Computer Science: How We Stay One Step Ahead of Other Public Relations and Marketing Agencies

By Ethan Kwan

“UPRAISE is a marketing and public relations agency.”

Then why are they talking about computer science? Well, let me introduce myself before I scare you away with a possibly foreign concept. I study Computer Science and Business at Lehigh University and have recently joined UPRAISE as an intern for the summer. While both computer science and business are broad topics, I enjoy data mining and marketing in their respective fields. Now, let’s get back to the topic at hand: computer science, and why it matters to a public relations agency.

What is Computer Science?

To address why computer science is important to marketing and businesses, let’s outline some of the basics of computer science. First, the breakdown of what “computer science” really is.

The principle of a computer in our world today is to process data. Whatever method you are currently using to read this article came from some device that processed data and presented it nicely to you. Many of our daily tasks involve a computer which makes the work we do easier and faster.

[IMAGE] Devices that all process data: phone, digital watch, printer, register, car, and microwave.

Computer science is the research and application of the design and use of computers. Whether it be a four-function calculator or rocket ship, computer science is what helps drive today’s technological innovation. When you think of computer science, you may think of someone coding, but there is a systematic approach to the project at hand. Coding is just one step to translate ideas and problems from the real world into the computer. Everyone has different methodologies to problem solve, but each method has a step-by-step process to get to the end product. We can apply that basic process to anything, allowing us to take complex problems and give it to a computer to solve.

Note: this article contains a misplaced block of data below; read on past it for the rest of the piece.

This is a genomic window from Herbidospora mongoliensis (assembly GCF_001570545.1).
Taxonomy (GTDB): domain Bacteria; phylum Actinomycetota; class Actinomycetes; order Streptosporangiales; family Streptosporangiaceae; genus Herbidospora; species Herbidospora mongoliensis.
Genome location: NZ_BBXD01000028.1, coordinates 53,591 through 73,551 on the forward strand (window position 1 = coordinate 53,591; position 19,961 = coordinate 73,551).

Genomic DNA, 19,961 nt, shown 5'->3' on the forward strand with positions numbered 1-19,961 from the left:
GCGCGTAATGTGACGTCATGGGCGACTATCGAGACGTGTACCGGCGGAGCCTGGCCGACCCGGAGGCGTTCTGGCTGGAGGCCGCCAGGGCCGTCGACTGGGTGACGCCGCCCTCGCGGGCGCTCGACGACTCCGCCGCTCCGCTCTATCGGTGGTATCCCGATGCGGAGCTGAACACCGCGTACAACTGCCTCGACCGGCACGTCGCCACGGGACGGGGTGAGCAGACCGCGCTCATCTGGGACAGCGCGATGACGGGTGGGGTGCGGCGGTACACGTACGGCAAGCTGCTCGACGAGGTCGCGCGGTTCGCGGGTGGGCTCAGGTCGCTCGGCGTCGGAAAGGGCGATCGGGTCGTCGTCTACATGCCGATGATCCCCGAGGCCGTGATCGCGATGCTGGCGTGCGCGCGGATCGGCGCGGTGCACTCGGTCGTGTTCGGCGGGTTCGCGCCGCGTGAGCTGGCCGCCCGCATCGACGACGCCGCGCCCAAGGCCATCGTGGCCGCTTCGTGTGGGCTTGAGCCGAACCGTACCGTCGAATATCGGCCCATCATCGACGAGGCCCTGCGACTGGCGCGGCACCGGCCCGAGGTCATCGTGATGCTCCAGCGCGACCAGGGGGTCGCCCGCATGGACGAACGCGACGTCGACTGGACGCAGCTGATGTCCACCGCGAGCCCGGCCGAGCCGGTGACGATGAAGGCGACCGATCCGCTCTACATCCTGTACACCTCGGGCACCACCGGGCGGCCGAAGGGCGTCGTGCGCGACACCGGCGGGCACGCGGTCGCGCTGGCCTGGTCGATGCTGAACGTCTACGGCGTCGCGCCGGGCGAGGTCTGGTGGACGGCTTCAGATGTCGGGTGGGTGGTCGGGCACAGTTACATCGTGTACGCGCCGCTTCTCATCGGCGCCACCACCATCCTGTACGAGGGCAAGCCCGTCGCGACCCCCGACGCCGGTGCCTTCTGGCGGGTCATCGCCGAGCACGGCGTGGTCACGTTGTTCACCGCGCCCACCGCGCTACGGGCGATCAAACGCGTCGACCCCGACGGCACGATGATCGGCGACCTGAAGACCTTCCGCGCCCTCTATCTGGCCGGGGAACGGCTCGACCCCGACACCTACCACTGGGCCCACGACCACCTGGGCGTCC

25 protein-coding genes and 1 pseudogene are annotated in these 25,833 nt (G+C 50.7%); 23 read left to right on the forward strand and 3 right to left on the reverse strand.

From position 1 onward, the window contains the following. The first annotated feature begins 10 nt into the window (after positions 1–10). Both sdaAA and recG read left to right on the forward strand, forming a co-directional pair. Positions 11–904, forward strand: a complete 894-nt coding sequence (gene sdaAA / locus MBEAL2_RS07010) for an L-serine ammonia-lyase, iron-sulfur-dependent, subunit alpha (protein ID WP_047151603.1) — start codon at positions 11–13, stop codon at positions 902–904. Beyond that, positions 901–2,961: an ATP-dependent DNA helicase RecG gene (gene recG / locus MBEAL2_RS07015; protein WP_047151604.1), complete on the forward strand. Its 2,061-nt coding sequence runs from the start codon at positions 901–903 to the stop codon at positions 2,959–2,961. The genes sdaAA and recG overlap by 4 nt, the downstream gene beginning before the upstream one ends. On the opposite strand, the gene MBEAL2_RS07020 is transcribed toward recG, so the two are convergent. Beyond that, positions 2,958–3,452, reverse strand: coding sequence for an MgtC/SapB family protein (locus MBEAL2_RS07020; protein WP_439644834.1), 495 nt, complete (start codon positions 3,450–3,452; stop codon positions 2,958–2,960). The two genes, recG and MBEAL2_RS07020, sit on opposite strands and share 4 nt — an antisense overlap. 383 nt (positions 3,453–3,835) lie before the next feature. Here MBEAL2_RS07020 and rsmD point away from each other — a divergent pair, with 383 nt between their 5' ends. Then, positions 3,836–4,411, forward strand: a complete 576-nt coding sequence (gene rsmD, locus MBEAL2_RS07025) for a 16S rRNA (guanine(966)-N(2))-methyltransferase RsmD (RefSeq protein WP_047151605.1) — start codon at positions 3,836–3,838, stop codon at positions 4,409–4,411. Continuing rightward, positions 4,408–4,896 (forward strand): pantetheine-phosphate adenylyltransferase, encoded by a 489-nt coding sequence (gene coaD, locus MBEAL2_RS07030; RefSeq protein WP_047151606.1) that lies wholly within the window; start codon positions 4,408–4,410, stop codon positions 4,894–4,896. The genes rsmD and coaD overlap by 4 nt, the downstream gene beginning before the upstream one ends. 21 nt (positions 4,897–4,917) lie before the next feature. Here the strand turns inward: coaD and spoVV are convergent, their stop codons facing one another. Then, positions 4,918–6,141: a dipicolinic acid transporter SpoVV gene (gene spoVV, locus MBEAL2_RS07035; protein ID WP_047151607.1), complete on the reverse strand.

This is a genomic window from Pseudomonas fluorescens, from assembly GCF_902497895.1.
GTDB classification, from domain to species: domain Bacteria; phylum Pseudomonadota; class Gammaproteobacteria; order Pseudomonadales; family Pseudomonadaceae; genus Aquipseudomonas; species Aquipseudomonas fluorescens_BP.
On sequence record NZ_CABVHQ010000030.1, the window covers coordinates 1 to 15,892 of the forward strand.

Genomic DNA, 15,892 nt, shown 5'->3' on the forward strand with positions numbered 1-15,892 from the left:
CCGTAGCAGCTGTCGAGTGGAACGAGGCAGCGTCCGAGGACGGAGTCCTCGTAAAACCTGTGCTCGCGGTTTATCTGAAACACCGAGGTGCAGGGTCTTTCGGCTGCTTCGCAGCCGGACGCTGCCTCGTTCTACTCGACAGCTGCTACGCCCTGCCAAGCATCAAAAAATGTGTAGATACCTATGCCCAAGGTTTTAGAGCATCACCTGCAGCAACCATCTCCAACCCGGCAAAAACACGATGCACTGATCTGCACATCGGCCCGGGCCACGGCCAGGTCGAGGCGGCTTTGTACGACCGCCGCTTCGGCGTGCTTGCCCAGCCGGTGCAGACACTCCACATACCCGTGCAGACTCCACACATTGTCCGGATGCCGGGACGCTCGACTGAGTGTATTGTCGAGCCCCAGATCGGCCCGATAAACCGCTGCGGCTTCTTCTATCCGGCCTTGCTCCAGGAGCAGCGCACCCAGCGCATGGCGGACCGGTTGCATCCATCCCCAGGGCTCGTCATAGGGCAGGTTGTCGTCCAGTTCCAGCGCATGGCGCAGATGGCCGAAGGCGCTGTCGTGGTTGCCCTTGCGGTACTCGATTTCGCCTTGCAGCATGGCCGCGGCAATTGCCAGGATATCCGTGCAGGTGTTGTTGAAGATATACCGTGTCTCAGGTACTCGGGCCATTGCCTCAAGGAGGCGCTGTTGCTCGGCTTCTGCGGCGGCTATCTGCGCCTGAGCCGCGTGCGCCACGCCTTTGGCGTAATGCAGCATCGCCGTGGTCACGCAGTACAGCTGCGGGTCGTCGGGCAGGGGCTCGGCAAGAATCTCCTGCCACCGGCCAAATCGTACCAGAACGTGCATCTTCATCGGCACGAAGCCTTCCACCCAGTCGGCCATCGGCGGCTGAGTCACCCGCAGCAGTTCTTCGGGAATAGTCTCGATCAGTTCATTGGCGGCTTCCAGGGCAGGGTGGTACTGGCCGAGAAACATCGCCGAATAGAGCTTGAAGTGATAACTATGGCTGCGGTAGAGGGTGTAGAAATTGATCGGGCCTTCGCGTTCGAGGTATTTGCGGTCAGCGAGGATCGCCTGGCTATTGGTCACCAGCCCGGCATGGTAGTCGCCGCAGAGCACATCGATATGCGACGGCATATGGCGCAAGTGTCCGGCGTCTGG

Data.

Companies today are constantly gathering data, from the number of people who click your advertisement to the number of times your company is mentioned on Facebook. The concept of “big data” is the amount of information we can gain as a business causes classic approaches to process said data to become inept to deal with it all. There are four V’s that describe big data:

  • Volume: the amount of data
  • Velocity: the constant stream of data flowing in
  • Variety: the different types of data
  • Veracity: uncertainty within data

If you cannot utilize and process information from the data you have collected, the data is useless.

[IMAGE] Stacks of books representing data with someone who doesn't know what to do with it all.

This is where the integration of computer science and business thrives; we create better business decisions by using computer science to analyze the data we have gathered from a business-oriented standpoint. Twitter, Facebook, LinkedIn, and Instagram all give us a small taste of the data they collect, like how many retweets your post had and how many people have liked your page. They recognize that modern businesses of today want to tap into their data and utilize the information they can gain.

Application of Computer Science and Business.

Let’s use Twitter as an example. We want to tweet about an event in a city that will launch an indestructible carabiner that can be used for both rock climbing and scuba diving. Twitter offers an Advertising API  (applied programming interface) for businesses to gain more insight about their tweets. We want to use the API to find out from that tweet, where the user is located, what types of activities they are involved with, and what application they use to tweet. Back to the four V’s. We all know there are large number of Twitter users, volume, people are constantly joining twitter and tweeting, velocity, and of those users and tweets are unique (for the most part), variety. But what about uncertainty of information, veracity?